Space Force is too deferential to be satirical

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It’s odd to think of Space Force as a satire, exactly, even though that’s presumably how you’re meant to understand it. Few recent comedies have responded so directly, and so literally, to the Trump era; most have been more oblique in their commentary, and others faltered when all they had to offer was the dim thrill of recognition. (Veep in its final season struggled particularly on that front.) Yet Space Force is altogether more upfront about its inspiration, advertising its real-world premise right from the start.

To recap: in the summer of 2018, Trump announced the creation of a sixth branch of the American Military, the Space Force. It was met with exactly the jokes you’d expect – bad ones – and then it was largely forgotten about, meriting the occasional mention whenever it was in the news again. (The logo looks a lot like the Star Trek logo! Why are the uniforms in a camouflage pattern, what is there to hide from in space?) Everyone moved on, apart from Netflix; looking to capitalise on sub-SNL level twitter memes, they pitched “Space Force” to Steve Carrell, who brought Greg Daniels onboard in turn. The show was announced in January 2019, and that long-awaited reunion was key to its appeal: Netflix’s first trailer boasted “created by the guys who brought you The Office” and “starring Steve Carrell” and little else. Production was quick, and a little over a year later, here it is – the TV show launching before a single rocket got off the ground.

On the face of it, then, it seems obvious what Space Force was meant to be: a satire. Not necessarily a high-minded one, no – it wouldn’t be, the premise is riffing on “President Drumpf is so orange” style twitter jokes – but that’s hardly a problem in and of itself. A workplace comedy that leans into the absurdity of the Trump administration to lambaste its wider failings certainly could work, even if being quite so literal-minded in its approach brings obvious risks with it (is this the moment to debut a comedy about the institutional incompetence of the US government, given everything?).

But Space Force is hardly that at all. If anything, it seems to aspire to be to Trump’s military what Brooklyn Nine-Nine is to the police – it’s far more celebratory than it is critical, and much too deferential in its outlook to broach even the softest satire. At its heart, Space Force fundamentally believes in the value of the actual United States Space Force. That assumed merit underlines the entire programme, preventing the Space Force from ever truly being an object of ridicule – the moral at the end of every half hour quite clear that, no matter how many costly mistakes they might make, or animals they might kill, everyone in the Space Force has a heart of gold. It’s telling, actually, that Carrell, Daniels, and Lisa Kudrow (wasted throughout in a baffling role) each seemed to have convinced themselves that a branch of the army dedicated to space warfare isn’t just a good idea, but a necessary one –  “if we didn’t have one,” Daniels explained in an interview, “we would still need one because of other countries doing the same thing”.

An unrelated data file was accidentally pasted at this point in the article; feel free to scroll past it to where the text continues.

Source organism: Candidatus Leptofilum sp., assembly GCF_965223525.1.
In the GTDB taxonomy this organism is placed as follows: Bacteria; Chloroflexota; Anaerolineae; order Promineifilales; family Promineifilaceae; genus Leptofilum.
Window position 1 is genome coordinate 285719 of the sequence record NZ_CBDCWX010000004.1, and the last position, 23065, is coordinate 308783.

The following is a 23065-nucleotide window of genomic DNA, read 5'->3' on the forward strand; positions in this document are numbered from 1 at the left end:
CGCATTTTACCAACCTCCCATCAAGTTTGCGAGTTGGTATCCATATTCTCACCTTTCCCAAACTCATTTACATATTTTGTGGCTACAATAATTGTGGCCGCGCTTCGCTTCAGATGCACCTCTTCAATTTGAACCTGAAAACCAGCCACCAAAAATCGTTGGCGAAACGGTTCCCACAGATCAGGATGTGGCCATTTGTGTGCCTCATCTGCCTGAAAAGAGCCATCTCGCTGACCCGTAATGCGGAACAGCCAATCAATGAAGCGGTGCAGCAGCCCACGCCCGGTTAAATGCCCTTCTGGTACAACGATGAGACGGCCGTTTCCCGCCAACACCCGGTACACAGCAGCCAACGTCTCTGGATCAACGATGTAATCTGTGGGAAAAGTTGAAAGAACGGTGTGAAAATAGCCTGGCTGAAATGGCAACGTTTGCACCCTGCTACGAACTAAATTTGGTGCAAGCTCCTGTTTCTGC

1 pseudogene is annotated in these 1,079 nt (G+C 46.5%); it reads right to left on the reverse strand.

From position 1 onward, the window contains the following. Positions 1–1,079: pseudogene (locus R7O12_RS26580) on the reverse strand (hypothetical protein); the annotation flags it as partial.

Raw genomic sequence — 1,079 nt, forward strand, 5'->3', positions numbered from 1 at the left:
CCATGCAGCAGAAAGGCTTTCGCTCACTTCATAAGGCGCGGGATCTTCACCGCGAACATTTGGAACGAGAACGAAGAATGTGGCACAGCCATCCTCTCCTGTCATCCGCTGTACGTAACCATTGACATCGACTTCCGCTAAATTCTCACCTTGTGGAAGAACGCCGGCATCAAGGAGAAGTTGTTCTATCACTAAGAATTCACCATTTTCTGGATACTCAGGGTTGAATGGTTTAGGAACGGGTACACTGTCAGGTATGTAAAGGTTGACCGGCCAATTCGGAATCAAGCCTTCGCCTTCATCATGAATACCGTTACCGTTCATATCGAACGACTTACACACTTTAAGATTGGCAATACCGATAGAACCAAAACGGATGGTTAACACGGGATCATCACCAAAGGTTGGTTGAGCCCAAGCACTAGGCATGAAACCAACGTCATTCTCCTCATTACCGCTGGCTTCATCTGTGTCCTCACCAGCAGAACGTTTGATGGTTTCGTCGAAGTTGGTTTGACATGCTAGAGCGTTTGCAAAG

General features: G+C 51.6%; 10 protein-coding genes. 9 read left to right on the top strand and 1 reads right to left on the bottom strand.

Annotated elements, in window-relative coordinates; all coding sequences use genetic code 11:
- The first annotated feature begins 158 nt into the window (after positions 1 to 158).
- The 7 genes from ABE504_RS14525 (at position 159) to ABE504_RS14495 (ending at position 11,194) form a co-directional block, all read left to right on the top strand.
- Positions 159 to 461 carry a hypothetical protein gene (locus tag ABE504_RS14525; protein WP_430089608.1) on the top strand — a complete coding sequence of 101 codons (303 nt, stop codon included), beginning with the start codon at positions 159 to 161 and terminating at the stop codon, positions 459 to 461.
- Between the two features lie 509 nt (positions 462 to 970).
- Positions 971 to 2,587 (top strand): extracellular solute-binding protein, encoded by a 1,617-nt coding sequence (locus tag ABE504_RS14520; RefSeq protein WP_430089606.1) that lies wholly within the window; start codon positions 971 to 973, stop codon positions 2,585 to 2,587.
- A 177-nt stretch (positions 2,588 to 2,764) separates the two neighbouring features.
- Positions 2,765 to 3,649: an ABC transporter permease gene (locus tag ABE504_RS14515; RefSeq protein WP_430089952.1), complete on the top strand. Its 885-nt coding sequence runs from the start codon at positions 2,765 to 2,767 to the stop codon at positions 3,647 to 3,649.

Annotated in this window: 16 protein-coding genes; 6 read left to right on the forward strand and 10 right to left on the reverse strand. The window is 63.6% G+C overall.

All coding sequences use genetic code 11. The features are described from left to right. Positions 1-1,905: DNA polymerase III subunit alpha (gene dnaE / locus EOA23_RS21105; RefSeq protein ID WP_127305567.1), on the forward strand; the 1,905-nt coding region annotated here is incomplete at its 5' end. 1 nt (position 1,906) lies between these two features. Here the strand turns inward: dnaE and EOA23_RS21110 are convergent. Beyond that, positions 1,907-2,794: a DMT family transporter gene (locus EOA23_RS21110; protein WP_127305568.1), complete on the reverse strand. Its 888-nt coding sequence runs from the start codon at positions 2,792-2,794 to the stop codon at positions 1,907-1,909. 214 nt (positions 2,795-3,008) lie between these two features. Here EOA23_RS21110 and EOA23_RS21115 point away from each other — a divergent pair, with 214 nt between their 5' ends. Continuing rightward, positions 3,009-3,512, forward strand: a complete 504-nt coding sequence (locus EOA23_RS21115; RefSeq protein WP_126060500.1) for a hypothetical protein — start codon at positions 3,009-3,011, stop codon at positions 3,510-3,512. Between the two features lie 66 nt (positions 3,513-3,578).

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Quickly, then, it starts to become clear why Space Force’s satire isn’t quite as sharp as one might expect. The viral jokes that inspired Netflix in the first place didn’t, on any level, treat Donald Trump’s proposed Space Force seriously; Space Force, however, takes it (mostly) at face value. There’s something a little strange about how it hedges its bets, actually: Space Force the comedy is quite plainly an effort to capitalise on the widespread mockery the real project received, so you’d be forgiven for assuming the show would follow broadly the same tone. Perhaps in the rush to get the show finished while it was still relevant – it was obviously a speedy production, with Ben Schwartz clearly not in the same room as everyone else for the first two episodes – they forgot why the premise was supposed to be funny in the first place?